To illuminate this spectacle of extraordinary desire and suffering, Zamyatin utilizes all the tools of his Neorealist narrative manner. Striving to show rather than describe, Zamyatin avoids the use of such connectors as “it seemed” or “as if” in making comparisons; instead, the metaphorical image becomes the illustrated object or action itself. Especially noteworthy in “The North” is Zamyatin’s use of charged color imagery. By associating particular characters with symbolic visual leitmotifs, the writer enhances his character portrayals. Thus, he underscores Pelka’s naturalism by linking her to a combination of the colors red (as of flesh and blood) and green (as of the vegetation in the forest). Zamyatin compared his method to Impressionism: The juxtaposition of a few basic colors is intended to project the essence of a scene. At times, Zamyatin allows the symbolic associations of certain colors to replace narrative description entirely. Depicting the rising frenzy of a Midsummer Night’s celebration, Zamyatin alludes to the surging flow of raw passion itself when he writes: “All that you could see was that something red was happening.”
Zamyatin’s attention to visual detail in “The North” is matched by his concern with auditory effects. He thought that literary prose and poetry were one and the same; accordingly, the reader finds many examples of alliteration, assonance, and instrumentation in his work. He also gave careful consideration to the rhythmic pattern of his prose, revealing a debt to the Russian Symbolist writers who emphasized the crucial role of sound in prose. Seeking to communicate his perceptions as expressively and concisely as possible, he tried to emulate the fluidity and dynamism of oral speech. One notes many elliptical and unfinished sentences in Zamyatin’s prose at this time, and his narratives resemble a series of sharp but fragmentary images or vignettes, which his readers must connect and fill in themselves. Zamyatin explained: “Today’s reader and viewer will know how to complete the picture, fill in the words—and what he fills in will be etched far more vividly within him, will much more firmly become an organic part of him.”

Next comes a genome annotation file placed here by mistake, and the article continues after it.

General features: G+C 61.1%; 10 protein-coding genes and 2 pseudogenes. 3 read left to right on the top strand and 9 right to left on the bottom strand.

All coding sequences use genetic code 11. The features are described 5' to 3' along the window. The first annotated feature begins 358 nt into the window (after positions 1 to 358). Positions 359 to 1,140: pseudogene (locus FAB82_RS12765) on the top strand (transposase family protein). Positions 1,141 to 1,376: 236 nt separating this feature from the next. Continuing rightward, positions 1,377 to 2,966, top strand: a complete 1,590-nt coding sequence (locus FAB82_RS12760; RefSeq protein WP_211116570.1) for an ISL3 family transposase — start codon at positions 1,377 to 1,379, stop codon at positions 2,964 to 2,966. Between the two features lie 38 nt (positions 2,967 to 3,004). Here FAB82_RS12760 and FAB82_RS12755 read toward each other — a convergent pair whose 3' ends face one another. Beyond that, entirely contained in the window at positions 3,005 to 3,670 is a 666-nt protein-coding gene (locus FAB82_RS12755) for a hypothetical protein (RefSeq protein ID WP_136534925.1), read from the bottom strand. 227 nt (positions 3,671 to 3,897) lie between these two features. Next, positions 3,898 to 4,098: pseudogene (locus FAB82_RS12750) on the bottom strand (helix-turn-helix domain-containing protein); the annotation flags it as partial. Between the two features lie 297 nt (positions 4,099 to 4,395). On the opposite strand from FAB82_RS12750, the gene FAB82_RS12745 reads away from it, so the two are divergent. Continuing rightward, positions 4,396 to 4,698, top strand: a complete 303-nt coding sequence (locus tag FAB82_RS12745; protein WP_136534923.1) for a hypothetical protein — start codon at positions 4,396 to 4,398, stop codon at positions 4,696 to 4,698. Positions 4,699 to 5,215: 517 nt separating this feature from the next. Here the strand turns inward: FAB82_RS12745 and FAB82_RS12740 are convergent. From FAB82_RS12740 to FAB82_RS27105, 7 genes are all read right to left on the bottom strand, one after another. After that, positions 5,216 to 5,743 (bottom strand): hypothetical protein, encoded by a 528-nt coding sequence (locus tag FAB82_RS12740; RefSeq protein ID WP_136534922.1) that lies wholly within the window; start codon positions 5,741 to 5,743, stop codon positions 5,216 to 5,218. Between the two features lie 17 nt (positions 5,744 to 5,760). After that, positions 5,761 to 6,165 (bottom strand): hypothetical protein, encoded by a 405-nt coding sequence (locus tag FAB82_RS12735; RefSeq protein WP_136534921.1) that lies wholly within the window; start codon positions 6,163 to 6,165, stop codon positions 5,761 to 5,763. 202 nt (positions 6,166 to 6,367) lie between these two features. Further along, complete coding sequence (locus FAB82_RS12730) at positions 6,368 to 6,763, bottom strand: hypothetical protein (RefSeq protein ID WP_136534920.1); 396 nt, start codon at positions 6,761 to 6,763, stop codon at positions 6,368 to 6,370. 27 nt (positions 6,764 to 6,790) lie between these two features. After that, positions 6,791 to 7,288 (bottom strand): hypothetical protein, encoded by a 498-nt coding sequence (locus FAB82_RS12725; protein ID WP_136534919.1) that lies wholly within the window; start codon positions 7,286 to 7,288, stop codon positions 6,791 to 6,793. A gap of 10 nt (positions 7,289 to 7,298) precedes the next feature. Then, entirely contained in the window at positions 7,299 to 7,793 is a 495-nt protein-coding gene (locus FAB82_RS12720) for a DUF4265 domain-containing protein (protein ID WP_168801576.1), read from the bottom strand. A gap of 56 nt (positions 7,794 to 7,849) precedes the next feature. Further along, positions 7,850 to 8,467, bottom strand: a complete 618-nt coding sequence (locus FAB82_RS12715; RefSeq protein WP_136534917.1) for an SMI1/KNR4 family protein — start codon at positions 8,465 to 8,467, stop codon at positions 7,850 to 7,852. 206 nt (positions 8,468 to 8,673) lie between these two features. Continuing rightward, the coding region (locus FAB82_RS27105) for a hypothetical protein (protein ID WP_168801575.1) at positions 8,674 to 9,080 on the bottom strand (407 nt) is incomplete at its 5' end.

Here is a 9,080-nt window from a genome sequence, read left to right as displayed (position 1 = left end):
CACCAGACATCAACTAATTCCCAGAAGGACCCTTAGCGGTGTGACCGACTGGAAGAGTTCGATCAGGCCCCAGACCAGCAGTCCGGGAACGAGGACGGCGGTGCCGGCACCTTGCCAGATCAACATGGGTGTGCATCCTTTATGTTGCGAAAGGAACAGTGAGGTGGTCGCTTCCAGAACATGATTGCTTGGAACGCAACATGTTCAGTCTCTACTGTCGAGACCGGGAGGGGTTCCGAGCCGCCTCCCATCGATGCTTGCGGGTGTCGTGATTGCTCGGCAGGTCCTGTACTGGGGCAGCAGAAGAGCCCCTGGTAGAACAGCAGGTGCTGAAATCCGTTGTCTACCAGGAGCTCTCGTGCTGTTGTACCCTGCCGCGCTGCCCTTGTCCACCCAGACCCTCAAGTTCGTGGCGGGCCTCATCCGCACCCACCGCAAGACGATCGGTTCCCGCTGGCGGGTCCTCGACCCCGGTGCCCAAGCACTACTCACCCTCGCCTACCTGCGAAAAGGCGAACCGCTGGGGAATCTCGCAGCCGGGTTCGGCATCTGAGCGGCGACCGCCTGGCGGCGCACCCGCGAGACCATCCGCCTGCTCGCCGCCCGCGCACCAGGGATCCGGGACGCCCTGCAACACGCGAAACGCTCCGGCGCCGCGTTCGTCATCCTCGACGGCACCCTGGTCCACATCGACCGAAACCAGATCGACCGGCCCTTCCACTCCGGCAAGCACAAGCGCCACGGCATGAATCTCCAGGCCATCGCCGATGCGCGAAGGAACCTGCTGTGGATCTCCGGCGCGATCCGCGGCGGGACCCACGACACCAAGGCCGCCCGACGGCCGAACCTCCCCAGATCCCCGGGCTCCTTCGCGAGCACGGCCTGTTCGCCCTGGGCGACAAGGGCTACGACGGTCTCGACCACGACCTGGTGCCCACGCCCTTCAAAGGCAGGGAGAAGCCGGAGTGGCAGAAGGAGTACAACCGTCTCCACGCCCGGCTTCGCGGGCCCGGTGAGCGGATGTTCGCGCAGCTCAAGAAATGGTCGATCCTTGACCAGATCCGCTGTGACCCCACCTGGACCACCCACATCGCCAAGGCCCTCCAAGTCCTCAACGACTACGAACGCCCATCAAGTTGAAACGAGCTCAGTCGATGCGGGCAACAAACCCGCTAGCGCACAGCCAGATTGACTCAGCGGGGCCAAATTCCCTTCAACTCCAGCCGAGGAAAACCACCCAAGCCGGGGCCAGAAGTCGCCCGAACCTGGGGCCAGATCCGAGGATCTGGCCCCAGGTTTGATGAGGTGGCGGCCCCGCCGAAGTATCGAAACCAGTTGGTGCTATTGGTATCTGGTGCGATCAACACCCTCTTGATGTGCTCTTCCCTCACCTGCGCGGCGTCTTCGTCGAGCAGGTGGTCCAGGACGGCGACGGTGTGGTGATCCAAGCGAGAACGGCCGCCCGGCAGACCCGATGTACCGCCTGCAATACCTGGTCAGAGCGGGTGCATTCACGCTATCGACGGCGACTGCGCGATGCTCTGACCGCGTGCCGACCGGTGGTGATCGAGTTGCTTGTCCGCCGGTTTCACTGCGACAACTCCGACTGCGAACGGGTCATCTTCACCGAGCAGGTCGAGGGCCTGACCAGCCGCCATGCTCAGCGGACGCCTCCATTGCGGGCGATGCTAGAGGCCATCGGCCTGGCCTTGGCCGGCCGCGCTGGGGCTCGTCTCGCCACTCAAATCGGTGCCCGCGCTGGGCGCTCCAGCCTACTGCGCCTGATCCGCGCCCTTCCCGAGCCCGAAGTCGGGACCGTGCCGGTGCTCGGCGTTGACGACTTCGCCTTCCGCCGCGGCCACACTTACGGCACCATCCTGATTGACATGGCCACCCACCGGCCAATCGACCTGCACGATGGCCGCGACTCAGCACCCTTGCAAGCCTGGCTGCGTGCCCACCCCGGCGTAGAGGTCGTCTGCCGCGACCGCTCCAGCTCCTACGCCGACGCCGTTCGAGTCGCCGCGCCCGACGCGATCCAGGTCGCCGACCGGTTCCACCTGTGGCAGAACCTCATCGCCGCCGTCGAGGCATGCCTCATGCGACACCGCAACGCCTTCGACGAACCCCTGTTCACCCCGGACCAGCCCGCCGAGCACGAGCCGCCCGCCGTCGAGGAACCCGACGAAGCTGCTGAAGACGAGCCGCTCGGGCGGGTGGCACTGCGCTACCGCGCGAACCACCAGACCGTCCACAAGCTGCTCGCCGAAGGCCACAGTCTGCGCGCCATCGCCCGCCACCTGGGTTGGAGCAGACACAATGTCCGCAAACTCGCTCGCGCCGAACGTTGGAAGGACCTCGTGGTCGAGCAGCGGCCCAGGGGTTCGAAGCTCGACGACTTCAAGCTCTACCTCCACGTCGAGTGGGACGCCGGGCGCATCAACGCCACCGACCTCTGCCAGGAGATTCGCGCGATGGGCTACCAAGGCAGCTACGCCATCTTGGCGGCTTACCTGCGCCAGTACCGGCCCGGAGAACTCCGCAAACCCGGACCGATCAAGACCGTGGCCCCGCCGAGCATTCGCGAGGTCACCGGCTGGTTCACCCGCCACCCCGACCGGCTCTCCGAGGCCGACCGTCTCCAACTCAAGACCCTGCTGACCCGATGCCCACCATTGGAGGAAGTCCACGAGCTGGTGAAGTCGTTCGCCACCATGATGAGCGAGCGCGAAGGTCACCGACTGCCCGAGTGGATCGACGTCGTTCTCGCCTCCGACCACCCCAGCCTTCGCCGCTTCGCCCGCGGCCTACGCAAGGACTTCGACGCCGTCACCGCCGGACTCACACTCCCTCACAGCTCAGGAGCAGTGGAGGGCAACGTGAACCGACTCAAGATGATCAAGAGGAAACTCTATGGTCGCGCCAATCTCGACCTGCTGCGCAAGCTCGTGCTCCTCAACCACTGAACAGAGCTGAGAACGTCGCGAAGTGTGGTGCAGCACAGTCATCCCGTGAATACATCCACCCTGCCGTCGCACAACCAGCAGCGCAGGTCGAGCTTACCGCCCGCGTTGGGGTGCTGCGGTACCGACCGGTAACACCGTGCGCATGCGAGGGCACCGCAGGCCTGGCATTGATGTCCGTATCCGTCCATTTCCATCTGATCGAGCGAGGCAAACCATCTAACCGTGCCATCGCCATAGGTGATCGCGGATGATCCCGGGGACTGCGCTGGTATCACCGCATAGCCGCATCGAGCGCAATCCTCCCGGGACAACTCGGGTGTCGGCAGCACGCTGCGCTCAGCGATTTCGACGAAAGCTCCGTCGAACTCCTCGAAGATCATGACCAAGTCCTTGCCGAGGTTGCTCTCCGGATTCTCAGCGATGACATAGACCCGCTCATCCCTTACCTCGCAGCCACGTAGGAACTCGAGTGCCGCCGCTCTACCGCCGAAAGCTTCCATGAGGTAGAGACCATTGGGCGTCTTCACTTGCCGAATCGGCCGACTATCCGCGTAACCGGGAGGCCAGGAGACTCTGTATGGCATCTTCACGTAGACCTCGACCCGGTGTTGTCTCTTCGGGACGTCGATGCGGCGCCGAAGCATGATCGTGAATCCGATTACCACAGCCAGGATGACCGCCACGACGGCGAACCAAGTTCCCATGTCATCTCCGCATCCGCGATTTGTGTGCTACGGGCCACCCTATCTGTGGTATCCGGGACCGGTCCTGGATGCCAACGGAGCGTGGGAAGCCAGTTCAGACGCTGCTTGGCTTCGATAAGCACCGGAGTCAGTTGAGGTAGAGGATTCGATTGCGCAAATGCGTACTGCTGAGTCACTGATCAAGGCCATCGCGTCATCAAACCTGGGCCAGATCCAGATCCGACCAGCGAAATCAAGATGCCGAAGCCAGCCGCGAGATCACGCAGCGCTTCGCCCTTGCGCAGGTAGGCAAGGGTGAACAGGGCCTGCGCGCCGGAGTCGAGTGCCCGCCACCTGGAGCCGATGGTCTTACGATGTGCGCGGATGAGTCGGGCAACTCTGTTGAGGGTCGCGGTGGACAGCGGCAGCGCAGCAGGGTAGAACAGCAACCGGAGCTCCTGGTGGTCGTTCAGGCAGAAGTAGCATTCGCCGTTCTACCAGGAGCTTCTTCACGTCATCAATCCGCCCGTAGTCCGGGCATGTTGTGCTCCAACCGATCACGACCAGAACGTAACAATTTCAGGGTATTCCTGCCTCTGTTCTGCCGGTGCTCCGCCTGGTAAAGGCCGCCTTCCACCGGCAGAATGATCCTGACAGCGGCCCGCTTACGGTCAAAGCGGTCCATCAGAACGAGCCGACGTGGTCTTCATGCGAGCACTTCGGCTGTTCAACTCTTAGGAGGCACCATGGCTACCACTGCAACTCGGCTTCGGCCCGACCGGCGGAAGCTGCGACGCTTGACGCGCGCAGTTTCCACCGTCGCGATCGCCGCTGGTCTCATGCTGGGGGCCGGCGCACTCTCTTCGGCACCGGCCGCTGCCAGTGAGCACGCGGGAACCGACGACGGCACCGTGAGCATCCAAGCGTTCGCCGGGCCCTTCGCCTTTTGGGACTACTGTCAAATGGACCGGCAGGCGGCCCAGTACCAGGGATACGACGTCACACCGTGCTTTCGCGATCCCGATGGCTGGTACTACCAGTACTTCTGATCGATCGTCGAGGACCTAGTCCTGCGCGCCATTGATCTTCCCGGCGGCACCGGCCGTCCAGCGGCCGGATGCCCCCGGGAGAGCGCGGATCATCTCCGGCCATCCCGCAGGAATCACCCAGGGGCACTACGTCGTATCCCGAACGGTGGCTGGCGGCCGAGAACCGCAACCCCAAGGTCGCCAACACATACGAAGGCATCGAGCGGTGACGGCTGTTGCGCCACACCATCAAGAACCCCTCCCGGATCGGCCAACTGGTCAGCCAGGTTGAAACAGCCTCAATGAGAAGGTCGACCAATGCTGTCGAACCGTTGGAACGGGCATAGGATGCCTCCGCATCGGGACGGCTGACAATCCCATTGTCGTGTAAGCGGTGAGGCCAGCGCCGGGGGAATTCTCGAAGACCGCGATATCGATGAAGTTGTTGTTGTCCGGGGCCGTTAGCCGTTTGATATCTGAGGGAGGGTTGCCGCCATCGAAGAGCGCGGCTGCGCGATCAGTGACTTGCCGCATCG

“In Old Russia”
Zamyatin’s other works on the deep recesses of the Russian countryside reflect his calculated attempt to evoke deep emotions and passionate lives in elliptical, allusive ways. The story “Rus” (“In Old Russia”), for example, is narrated in a warm colloquial tone in which the neutral language of an impersonal narrator is replaced by language that relies heavily on the intonations and lexicon of spoken Russian. This technique, called skaz in Russian, was popularized by writers such as Nikolay Leskov and Alexey Remizov, and Zamyatin uses it to good effect in this tale. His narrator’s account of the amorous activities of a young married woman named Darya is accented with notes of sly understanding and tolerance. As the narrator describes her, Darya cannot help but give in to the impulses of her flesh. At the very outset, she is compared to an apple tree filling up with sap; when spring arrives, she unconsciously feels the sap rising in her just as it is in the apple and lilac trees around her. Her “fall,” then, is completely natural, and so, too, is the ensuing death of her husband only a few days later. Again, Zamyatin’s narrator conveys the news of the husband’s death and the gossip that attended it in tones of warm indulgence. In the deep backwaters of Russia, he indicates, life flows on; such events have no more lasting impact than a stone which is dropped into a pond and causes a few passing ripples.
“The Cave” and “Mamay”
While Zamyatin was drawn to rural Russian subjects, he did not ignore urban themes: Two of his most striking works of 1920—“The Cave” and “Mamay”—exhibit his predilection for expressive imagery and his nuanced appreciation of human psychology. In “The Cave,” Zamyatin depicts the Petrograd landscape in the winters following the Russian Revolution as a primordial, prehistoric wasteland. This image dominates the story, illustrating the writer’s own admission that if he firmly believes in an image, “it will spread its roots through paragraphs and pages.”